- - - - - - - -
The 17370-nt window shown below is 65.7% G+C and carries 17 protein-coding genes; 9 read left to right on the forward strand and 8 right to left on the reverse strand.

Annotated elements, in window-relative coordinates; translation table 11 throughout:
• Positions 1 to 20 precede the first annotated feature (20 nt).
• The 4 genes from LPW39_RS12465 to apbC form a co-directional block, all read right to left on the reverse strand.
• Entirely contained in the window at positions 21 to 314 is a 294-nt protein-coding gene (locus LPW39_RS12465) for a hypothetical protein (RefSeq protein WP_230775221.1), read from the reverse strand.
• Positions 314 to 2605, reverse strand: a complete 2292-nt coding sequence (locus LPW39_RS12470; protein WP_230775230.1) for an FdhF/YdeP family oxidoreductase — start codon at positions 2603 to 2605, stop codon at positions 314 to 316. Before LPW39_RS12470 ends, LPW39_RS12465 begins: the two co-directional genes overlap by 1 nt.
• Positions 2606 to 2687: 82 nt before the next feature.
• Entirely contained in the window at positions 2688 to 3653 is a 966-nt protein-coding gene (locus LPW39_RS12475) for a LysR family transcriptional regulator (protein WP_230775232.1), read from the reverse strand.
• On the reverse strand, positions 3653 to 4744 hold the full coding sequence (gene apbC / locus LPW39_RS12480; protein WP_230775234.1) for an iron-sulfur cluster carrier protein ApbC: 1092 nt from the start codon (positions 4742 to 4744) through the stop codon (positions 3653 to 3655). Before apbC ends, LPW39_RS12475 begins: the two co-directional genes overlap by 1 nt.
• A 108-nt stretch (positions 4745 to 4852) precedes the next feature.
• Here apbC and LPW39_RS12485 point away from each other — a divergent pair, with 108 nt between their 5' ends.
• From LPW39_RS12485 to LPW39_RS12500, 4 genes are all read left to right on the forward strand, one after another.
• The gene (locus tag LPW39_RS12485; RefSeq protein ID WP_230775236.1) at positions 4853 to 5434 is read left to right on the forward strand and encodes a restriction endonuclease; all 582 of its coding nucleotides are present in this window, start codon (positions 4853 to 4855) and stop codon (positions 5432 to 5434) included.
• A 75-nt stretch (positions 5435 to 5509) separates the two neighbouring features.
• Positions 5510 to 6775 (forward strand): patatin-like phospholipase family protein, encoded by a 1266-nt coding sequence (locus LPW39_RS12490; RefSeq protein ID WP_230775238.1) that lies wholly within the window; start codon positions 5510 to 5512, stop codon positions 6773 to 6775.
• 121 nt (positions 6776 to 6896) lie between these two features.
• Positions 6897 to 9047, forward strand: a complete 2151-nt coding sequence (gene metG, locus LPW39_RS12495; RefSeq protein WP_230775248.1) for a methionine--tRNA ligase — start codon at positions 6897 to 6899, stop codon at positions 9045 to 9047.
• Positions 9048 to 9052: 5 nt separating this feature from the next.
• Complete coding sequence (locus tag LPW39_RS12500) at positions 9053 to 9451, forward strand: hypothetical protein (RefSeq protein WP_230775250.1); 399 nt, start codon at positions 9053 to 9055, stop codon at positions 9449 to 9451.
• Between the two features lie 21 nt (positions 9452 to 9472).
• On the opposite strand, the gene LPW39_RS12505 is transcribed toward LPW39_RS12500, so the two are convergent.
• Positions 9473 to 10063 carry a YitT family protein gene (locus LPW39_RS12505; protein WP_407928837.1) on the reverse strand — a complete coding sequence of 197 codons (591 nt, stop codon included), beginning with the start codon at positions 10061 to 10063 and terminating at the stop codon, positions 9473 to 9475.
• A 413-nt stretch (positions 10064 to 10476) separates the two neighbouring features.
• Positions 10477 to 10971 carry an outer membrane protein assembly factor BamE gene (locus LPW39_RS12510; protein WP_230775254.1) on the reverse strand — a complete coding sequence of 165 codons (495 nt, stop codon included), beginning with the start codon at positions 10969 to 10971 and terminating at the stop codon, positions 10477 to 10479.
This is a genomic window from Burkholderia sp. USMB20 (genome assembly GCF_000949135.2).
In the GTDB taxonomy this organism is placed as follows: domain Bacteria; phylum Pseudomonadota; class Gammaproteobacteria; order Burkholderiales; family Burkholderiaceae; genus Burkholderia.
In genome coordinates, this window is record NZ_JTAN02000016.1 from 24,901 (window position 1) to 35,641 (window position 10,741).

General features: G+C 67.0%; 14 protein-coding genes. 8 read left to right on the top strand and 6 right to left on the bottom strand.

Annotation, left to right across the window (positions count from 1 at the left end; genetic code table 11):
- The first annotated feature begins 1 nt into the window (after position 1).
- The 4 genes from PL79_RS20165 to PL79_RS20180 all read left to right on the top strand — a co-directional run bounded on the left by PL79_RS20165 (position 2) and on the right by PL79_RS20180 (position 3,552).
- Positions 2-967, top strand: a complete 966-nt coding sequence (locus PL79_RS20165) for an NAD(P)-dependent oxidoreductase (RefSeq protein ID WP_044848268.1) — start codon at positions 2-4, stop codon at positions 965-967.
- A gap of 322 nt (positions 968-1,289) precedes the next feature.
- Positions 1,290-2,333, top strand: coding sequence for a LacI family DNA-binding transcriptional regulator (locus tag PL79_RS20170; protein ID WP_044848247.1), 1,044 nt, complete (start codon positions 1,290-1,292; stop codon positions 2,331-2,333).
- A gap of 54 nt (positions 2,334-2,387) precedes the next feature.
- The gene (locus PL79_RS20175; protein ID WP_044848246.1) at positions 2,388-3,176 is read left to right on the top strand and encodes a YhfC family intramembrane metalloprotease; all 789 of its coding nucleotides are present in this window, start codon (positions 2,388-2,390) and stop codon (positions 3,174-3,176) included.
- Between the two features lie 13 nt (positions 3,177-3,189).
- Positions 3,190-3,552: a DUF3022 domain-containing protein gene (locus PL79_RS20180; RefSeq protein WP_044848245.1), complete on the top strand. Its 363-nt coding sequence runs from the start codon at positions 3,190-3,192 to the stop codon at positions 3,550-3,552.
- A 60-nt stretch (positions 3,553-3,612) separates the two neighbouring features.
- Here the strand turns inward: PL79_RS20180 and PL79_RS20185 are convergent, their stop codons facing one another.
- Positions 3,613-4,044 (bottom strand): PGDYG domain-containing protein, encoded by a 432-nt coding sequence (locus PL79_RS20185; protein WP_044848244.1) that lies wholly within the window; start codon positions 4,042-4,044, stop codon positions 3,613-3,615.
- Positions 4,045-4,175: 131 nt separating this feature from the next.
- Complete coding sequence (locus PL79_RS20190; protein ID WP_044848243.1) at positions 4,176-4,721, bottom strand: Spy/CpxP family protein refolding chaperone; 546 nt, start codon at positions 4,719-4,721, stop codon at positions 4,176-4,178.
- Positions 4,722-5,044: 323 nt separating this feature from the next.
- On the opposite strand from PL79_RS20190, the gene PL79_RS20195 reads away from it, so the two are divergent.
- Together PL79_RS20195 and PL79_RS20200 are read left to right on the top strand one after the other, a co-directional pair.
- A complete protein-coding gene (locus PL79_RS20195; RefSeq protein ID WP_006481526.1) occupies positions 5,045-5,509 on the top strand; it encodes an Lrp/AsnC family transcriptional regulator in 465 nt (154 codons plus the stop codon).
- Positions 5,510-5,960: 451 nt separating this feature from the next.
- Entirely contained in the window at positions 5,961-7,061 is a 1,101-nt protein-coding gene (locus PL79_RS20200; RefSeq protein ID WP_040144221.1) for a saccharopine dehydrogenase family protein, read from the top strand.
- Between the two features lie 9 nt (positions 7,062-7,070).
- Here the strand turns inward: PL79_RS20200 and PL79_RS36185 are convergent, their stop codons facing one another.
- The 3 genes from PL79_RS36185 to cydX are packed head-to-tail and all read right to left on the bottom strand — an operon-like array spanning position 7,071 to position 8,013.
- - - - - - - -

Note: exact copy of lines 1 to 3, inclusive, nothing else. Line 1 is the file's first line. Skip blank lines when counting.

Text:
The 17370-nt window shown below is 65.7% G+C and carries 17 protein-coding genes; 9 read left to right on the forward strand and 8 right to left on the reverse strand.

Annotated elements, in window-relative coordinates; translation table 11 throughout:
• Positions 1 to 20 precede the first annotated feature (20 nt).